Eye For Film >> Movies >> Bye Bye Blackbird (2005) Film Review
If the word ‘circus’ conjures up images of boring Boxing Day afternoons and extremely unfunny clowns, Savary’s remarkable 2005 film, now getting a welcome DVD issue, is a timely reminder that as a physical setting, and a metaphor, it can be pure cinematic gold.
The enclosed yet three-dimensional space is the ideal playground for an imaginative cinematographer; the hermetic, hyper-real world of the troupe is tailor-made for drama; and it remains a symbol both of the desire to escape from mundane reality and the vicarious pleasure of watching death-defying feats that could go wrong at any moment.
All this, plus its status as an entertainment medium whose centuries-old reign was brought to an end by (among other things) the rise of cinema, has made it prime meat for directors throughout the ages – but not so much recently, which makes Savary’s film even more of a treasure.
It’s a long way from the Hollywood blockbusters of the 1950s like The Greatest Show On Earth or Trapeze, which sought to replicate the thrills and spills of a high-end three-ring spectacular. Here the setting is Europe in the 1920s, where a rundown, weary ensemble is peddling its wares to an increasingly jaded audience. But it’s still magical to Josef (James Thiérrée), a young construction worker who specialises in the most dangerous jobs involved in building the new skyscrapers. He helps out at the circus in his spare time, and when he see Alice (Izabella Miko), the star of the show, performing a dazzlingly skilful and sensual trapeze act, he falls instantly in love and resolves to join up.
The owner and ringmaster is Alice’s father Lord Dempsey (Derek Jacobi), a veteran showman who’s sceptical of Josef’s abilities and fiercely protective of his daughter. But an audition where Josef descends from the height of the big top upside-down convinces him. When the circus moves on, so does Josef.
He soon becomes aware of the troubled pasts and secrets of Dempsey and his performers, largely thanks to the choric role of the ageing clown Robert (Michael Lonsdale, offering yet another masterclass in pan-European philosophical world-weariness). Josef creates an electrifying partnership with Alice on the trapeze, but finds it hard to get close to her haunted, enigmatic character, and finds himself torn between her ethereal beauty and the more earthy sensuality of Nina (Jodhi May), the troupe’s equestrianist.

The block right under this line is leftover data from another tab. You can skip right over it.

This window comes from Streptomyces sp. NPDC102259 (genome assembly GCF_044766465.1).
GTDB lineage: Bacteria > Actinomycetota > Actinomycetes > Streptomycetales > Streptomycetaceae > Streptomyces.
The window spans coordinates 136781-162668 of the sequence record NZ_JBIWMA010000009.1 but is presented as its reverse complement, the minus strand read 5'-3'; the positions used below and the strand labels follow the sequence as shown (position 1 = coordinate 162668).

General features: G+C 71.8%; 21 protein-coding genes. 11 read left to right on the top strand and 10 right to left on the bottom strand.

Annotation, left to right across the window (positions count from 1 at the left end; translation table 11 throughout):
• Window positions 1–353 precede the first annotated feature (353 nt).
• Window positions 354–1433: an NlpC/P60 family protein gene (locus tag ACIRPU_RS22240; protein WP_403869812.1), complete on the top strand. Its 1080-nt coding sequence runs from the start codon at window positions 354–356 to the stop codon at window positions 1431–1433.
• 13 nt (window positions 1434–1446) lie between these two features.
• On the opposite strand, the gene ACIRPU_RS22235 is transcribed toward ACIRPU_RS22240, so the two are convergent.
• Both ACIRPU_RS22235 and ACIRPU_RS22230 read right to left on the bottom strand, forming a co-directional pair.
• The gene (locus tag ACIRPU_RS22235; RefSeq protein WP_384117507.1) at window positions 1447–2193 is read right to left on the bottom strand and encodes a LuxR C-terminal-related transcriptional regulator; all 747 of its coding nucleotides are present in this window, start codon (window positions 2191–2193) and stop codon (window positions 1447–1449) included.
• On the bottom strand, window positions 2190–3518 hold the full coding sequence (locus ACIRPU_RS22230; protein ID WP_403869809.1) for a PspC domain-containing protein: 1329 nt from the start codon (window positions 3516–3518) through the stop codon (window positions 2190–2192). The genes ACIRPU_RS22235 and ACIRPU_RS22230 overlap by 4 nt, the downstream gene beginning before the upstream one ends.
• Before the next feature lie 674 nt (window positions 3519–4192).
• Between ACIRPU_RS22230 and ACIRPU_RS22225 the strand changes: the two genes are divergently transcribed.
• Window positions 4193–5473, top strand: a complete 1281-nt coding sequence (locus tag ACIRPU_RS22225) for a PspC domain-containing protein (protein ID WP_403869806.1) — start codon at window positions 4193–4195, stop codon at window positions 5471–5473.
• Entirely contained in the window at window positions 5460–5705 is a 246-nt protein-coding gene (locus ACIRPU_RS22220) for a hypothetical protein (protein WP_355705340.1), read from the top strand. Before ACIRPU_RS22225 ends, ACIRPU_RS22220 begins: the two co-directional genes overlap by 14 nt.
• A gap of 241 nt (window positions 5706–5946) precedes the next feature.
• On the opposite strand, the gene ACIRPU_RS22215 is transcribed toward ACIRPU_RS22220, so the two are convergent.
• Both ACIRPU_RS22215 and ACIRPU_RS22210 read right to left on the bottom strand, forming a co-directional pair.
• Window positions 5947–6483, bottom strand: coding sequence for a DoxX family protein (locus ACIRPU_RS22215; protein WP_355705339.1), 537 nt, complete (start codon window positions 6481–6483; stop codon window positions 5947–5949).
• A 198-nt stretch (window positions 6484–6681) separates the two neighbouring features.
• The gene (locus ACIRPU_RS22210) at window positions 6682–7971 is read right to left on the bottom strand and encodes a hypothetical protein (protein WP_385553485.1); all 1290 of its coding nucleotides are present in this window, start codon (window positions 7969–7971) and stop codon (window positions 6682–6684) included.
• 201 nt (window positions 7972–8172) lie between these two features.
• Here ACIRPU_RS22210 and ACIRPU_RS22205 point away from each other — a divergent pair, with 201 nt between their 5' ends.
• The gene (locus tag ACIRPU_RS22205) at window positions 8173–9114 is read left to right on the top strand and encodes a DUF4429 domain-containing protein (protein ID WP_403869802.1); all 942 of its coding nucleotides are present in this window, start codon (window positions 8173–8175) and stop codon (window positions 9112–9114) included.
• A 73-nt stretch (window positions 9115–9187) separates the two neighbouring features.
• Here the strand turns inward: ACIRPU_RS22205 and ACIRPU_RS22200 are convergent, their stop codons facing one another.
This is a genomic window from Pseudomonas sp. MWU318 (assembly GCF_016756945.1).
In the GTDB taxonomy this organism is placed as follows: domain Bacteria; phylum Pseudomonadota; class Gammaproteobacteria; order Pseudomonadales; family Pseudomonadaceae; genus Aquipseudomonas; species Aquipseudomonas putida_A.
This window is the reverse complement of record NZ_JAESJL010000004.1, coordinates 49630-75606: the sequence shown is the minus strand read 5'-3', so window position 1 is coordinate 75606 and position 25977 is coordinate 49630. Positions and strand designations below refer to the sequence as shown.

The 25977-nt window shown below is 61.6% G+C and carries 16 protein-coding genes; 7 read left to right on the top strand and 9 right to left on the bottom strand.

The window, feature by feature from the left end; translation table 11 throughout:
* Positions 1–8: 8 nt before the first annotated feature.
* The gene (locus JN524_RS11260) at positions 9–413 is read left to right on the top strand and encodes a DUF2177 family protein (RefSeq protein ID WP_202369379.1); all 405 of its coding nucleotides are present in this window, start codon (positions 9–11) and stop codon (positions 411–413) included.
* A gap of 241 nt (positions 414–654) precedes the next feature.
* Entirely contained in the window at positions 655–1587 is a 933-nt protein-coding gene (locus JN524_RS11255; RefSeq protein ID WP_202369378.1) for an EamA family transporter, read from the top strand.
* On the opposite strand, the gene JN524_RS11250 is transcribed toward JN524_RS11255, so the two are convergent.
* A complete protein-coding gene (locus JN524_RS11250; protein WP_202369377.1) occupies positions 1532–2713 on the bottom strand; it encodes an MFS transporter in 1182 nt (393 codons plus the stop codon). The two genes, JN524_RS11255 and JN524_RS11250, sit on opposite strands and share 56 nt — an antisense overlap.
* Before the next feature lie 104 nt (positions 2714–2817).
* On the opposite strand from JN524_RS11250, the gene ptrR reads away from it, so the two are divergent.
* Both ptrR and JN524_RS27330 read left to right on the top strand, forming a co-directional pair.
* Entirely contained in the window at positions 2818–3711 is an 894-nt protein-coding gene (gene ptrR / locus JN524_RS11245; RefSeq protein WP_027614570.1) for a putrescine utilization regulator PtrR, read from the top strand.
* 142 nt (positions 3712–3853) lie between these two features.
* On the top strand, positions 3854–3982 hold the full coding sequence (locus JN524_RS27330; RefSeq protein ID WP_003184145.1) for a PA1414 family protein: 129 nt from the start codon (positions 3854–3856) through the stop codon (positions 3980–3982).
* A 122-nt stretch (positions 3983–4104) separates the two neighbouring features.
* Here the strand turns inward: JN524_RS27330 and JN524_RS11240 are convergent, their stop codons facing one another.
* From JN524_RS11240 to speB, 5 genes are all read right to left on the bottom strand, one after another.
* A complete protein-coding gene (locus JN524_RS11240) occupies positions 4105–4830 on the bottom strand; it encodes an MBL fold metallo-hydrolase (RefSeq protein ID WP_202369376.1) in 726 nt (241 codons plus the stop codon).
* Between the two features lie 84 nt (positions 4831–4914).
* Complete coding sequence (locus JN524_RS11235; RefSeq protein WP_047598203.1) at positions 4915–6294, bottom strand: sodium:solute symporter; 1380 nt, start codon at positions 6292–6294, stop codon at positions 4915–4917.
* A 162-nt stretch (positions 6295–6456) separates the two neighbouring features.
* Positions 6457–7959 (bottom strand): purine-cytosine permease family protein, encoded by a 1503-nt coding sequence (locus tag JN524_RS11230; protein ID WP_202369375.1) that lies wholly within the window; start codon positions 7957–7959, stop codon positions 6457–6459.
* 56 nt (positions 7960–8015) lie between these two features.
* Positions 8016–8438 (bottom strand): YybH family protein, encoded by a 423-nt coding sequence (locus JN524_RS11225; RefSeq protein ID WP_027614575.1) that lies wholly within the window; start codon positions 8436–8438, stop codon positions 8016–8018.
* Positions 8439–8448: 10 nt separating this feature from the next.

Matters eventually come to a dramatic head – but this isn’t a film overly concerned with plot. It’s unashamedly arty, poetic and lyrical, in love with the fragile, tawdry beauty of the world it seeks to recreate. There are no location shots, and all the interiors are lit in a moody, sepulchral half-light that recalls the German Expressionists at their height.
The trapeze sequences are stunning, and kudos to Thiérrée and Miko who (to my untrained eye) seem to be doing it all themselves. The premiere of their routine together, where they descend in skin-tight bird costumes, entwining their limbs around each other, is one of the most beautiful and genuinely sexy scenes I’ve seen in cinema for a long time.
The music, by Mercury Rev, perfectly complements the melancholic, otherworldy visuals and the cast are superb. Thiérrée (Charlie Chaplin’s grandson, who made his film debut as Ariel in Greenaway’s Prospero’s Books) is both a striking physical presence and as convincingly gauche, unworldly young man, unable to express himself except through hi s singular talent.
Miko (a long way from Coyote Ugly) is equally amazing in the aerial scenes, and creates a convincing portrait of a troubled, vulnerable young girl, as much a prisoner of her environment as the audiences she delights. It’s easy to see why Josef falls in love with her and why the more worldly Nina has taken her under her wing. May (who, I suspect, never met a quirky, challenging project she didn’t like) is as fantastic as ever. Torn between her infatuation with Josef and her friendship for Alice and nursing her own dark secret, she is in many ways the centre of the story and carries it effortlessly.
As for Derek Jacobi – well, I’d pay money to listen to him recite the phonebook, but Dempsey is the perfect role for him. Eloquent, embittered, manipulative, louche and cruel by turns, but obviously in love with his world even as he sees it dying, Dempsey is in many ways a monster but a very human one. And much of this is down to Jacobi taking a part that could become caricature, and making something very special of it. His spiels to the audience, equal parts Joel Grey in Cabaret and Leonard Sachs from The Good Old Days (ask your parents) are gloriously OTT but undoubtedly intoxicating. And his scenes reminiscing with Lonsdale about their past glories are low-key and touching, two great screen actors at the top of their game.
The fact that Savary could assemble a cast whose CVS include Gladiator, Moonraker and Last Of The Mohicans for what’s essentially a European arthouse film, shows how keen they were to work with a unique talent. Trust me, you’ve never seen a film quite like this. It’s his only full-length feature to date and if this DVD helps to raise his profile and get him behind the camera again, it’s done its job. But don’t buy it just for that; buy it if you believe in cinema that’s unusual, innovative and beautiful.Reviewed on: 02 Dec 2008
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